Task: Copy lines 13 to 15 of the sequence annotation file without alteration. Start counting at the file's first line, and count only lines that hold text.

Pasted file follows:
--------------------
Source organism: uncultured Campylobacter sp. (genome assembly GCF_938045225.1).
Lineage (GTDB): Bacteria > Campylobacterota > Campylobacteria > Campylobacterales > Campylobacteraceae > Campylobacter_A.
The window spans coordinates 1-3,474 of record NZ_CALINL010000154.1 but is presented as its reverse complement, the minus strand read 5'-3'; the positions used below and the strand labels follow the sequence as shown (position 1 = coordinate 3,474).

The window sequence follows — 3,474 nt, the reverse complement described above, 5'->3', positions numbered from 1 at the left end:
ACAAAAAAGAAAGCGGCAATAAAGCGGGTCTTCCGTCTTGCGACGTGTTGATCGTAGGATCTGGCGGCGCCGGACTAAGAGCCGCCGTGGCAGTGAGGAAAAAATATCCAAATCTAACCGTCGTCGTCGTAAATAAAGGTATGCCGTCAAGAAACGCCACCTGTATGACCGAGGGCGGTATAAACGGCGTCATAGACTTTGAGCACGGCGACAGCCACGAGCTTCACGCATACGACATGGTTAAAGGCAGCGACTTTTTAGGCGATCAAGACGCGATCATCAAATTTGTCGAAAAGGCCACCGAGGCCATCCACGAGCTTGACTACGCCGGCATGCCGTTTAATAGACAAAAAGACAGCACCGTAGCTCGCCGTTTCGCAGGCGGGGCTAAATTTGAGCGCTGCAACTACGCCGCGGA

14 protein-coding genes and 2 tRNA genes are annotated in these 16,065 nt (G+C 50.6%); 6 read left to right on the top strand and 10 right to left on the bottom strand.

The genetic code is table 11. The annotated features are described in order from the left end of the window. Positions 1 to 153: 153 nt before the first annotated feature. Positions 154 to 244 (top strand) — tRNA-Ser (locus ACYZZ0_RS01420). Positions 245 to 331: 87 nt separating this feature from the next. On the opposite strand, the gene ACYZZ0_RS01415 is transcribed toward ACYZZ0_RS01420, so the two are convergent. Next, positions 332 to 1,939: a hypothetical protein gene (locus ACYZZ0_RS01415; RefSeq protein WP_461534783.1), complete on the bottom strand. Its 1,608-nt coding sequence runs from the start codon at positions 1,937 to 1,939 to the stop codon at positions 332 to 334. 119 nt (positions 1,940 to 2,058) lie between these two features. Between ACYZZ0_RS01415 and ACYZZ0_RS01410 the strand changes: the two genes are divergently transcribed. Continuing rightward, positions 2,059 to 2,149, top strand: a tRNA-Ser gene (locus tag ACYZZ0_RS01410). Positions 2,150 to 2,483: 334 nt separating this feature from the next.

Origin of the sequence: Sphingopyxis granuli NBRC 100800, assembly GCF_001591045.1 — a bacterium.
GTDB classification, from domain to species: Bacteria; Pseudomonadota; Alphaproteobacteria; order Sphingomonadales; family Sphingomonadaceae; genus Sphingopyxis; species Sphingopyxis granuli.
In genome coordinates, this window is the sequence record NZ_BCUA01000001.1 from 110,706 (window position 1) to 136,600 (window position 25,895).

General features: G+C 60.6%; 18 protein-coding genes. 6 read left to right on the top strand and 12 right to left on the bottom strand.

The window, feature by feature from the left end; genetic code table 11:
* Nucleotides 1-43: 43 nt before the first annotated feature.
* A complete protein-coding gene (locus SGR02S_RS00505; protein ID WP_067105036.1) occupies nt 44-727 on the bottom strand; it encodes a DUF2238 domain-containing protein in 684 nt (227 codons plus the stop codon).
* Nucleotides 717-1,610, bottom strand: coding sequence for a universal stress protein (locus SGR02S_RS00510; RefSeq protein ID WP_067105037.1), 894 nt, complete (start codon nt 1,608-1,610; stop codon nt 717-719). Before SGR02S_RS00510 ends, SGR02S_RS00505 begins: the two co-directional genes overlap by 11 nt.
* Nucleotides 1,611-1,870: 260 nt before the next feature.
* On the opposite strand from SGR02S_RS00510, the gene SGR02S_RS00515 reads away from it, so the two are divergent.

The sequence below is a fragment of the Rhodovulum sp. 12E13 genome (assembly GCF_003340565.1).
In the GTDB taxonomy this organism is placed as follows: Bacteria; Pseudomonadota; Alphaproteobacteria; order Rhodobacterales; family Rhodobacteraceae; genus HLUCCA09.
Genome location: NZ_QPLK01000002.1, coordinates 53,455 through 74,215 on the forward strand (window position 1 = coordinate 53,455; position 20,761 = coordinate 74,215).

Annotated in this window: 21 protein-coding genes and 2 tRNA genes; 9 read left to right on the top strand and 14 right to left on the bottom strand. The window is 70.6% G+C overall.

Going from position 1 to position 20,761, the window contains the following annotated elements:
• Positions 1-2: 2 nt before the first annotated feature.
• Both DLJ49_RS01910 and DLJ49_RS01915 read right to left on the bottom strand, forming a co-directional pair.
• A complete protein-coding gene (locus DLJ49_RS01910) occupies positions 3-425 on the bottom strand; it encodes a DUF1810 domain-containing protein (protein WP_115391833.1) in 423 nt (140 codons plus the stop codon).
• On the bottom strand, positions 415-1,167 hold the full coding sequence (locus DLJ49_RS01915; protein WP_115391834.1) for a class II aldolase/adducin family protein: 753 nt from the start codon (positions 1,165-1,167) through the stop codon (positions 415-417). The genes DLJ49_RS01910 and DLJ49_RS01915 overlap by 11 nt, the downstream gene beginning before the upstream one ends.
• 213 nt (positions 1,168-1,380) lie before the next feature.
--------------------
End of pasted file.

* Nucleotides 1-43: 43 nt before the first annotated feature.
* A complete protein-coding gene (locus SGR02S_RS00505; protein ID WP_067105036.1) occupies nt 44-727 on the bottom strand; it encodes a DUF2238 domain-containing protein in 684 nt (227 codons plus the stop codon).
* Nucleotides 717-1,610, bottom strand: coding sequence for a universal stress protein (locus SGR02S_RS00510; RefSeq protein ID WP_067105037.1), 894 nt, complete (start codon nt 1,608-1,610; stop codon nt 717-719). Before SGR02S_RS00510 ends, SGR02S_RS00505 begins: the two co-directional genes overlap by 11 nt.